A microstructure image-based numerical model for predicting the fracture toughness of alumina trihydrate (ATH) filled poly(methyl methacrylate) (PMMA) composites


Particulate reinforced polymeric materials are a class of materials which appear in numerous applications in our lives, such as in automotive parts, building materials and various consumer products. On a macroscopic level they appear as continuous materials but when examined on a smaller scale, the particulate reinforcement dispersed into the continuous polymeric matrix marks the crucial link between structure and mechanical performance.

The particles can have a wide size and shape distribution; they may be well dispersed in the polymeric matrix or agglomerated into localised regions. They could be well or poorly bonded to the continuous polymeric matrix. In addition, their relative amount by volume and the contrast in their properties in comparison to those of the matrix can greatly affect the composite’s bulk response.

We have developed a modelling methodology which considers all these parameters and provides accurate predictions of the composite’s bulk response, hence providing a powerful design tool for optimising the performance of these materials in their respective applications. In our study, we use microstructural images of such a composite – Alumina trihydrate filled poly(methyl methacrylate) – and we feed these into a Finite Element model of a representative material volume.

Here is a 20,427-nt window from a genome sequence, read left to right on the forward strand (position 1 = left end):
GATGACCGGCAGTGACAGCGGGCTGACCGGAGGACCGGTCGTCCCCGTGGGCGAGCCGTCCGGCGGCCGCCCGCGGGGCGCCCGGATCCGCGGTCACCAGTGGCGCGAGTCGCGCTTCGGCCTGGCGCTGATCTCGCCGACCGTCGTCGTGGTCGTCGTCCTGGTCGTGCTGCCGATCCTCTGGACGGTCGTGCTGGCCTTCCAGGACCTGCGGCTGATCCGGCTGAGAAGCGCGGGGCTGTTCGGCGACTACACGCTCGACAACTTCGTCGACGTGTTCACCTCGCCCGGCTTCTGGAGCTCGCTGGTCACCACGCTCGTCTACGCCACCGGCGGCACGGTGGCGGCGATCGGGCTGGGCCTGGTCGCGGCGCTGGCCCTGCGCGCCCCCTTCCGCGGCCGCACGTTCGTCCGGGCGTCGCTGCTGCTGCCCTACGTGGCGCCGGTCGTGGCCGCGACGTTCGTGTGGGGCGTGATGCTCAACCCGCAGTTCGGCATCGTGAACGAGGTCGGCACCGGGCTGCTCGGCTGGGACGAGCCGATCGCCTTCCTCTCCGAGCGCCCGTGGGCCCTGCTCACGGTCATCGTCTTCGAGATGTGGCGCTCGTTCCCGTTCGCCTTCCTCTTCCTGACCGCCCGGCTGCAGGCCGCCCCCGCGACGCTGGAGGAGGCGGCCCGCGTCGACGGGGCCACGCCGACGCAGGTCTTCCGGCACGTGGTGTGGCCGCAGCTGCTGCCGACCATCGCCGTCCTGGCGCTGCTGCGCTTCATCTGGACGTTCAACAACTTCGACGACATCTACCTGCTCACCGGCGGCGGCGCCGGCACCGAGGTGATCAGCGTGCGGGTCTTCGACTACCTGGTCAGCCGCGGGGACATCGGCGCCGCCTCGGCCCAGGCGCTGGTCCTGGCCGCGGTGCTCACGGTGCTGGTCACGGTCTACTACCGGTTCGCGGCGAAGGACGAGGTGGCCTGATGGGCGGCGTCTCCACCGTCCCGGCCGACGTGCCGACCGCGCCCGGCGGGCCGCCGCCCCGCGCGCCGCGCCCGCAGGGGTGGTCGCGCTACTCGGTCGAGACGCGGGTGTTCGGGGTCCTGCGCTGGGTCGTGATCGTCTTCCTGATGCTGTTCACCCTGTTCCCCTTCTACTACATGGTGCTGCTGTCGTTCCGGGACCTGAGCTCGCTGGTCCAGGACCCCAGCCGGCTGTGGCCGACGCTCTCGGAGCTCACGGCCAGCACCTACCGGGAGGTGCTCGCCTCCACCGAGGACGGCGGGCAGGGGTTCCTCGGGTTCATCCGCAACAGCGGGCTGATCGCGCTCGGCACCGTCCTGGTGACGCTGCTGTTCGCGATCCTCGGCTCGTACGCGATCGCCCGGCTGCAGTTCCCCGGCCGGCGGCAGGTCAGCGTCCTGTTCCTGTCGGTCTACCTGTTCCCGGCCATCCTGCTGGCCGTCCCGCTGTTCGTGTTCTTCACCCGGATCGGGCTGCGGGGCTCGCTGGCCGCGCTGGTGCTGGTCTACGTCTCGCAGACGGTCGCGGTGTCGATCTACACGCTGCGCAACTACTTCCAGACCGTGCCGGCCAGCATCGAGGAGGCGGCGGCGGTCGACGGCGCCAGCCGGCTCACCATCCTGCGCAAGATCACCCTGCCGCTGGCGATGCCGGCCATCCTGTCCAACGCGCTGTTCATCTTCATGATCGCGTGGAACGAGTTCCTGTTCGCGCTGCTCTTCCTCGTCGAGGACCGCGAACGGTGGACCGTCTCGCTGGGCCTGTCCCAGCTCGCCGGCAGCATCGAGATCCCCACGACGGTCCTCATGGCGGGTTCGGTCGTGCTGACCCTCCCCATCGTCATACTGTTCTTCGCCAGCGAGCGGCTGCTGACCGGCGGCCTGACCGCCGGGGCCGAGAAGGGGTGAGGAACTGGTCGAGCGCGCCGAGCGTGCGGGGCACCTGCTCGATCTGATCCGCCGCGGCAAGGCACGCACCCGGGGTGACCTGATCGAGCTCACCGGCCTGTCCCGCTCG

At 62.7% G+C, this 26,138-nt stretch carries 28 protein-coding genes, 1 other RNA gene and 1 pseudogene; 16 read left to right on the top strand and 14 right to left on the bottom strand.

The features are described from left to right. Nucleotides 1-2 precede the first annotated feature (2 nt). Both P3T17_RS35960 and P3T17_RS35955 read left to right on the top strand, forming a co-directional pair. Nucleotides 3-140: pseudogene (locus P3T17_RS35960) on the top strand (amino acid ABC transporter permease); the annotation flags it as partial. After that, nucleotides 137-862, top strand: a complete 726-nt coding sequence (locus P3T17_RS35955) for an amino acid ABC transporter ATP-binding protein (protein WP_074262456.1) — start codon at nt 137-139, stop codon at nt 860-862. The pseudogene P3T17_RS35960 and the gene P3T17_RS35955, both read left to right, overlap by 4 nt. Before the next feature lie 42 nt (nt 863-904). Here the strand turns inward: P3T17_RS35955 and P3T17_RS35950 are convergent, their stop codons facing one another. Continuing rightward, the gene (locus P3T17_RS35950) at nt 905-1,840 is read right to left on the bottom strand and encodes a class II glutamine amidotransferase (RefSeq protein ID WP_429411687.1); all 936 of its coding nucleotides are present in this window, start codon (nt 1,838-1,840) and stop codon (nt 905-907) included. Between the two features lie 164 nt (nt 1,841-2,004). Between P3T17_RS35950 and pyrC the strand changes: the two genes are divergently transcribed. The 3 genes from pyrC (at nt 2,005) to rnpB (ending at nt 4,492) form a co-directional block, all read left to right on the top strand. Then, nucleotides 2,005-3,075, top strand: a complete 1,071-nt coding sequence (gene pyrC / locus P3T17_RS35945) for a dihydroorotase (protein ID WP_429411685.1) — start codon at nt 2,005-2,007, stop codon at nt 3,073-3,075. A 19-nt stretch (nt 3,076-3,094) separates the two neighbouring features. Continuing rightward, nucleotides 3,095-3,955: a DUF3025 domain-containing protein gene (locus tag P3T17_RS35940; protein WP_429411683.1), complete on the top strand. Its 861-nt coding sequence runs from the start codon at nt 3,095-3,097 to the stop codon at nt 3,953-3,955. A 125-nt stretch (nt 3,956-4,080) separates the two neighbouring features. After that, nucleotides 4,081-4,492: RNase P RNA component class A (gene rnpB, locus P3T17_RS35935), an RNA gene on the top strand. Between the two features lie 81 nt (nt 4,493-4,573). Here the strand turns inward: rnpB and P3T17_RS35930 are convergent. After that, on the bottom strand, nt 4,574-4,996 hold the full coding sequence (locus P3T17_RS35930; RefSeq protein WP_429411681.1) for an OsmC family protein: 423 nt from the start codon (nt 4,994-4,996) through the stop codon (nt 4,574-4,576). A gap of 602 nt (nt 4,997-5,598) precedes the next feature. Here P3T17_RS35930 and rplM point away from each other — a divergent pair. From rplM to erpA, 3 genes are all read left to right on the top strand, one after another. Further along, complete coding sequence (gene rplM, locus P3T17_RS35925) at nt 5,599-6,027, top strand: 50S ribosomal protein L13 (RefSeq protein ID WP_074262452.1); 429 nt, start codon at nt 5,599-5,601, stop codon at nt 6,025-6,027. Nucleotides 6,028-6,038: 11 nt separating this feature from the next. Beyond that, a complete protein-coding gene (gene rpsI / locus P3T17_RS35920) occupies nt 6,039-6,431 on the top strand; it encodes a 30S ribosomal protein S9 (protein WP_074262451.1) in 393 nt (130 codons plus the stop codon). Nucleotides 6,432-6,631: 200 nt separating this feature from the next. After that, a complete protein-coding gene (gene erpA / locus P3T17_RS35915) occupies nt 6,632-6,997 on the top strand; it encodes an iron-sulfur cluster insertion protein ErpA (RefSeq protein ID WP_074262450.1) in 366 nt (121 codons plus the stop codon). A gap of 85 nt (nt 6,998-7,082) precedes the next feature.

Our model is capable of simulating several failure micro-mechanisms and not only predicts well the modulus and the strength of the composite but also gives accurate estimates for the fracture toughness of the composite using a novel and simple approach, as a function of particle volume fraction and particle size. The estimation of the fracture toughness in particular from models has been a long-standing gap in the composites literature. For example, the model is able to predict the effect of crack arrest caused by larger particles associated with higher toughness, and the agglomeration of small particles leading to matrix cracking associated with lower toughness.

This work enables material manufacturers to cost effectively develop tougher, hence safer and more durable, particulate composites.

Authors: Ruoyu Zhang, Idris K. Mohammed, Ambrose C. Taylor, Maria N.Charalambides

Published in: Composites Part B: Engineering, Volume 232, 1 March 2022, 109632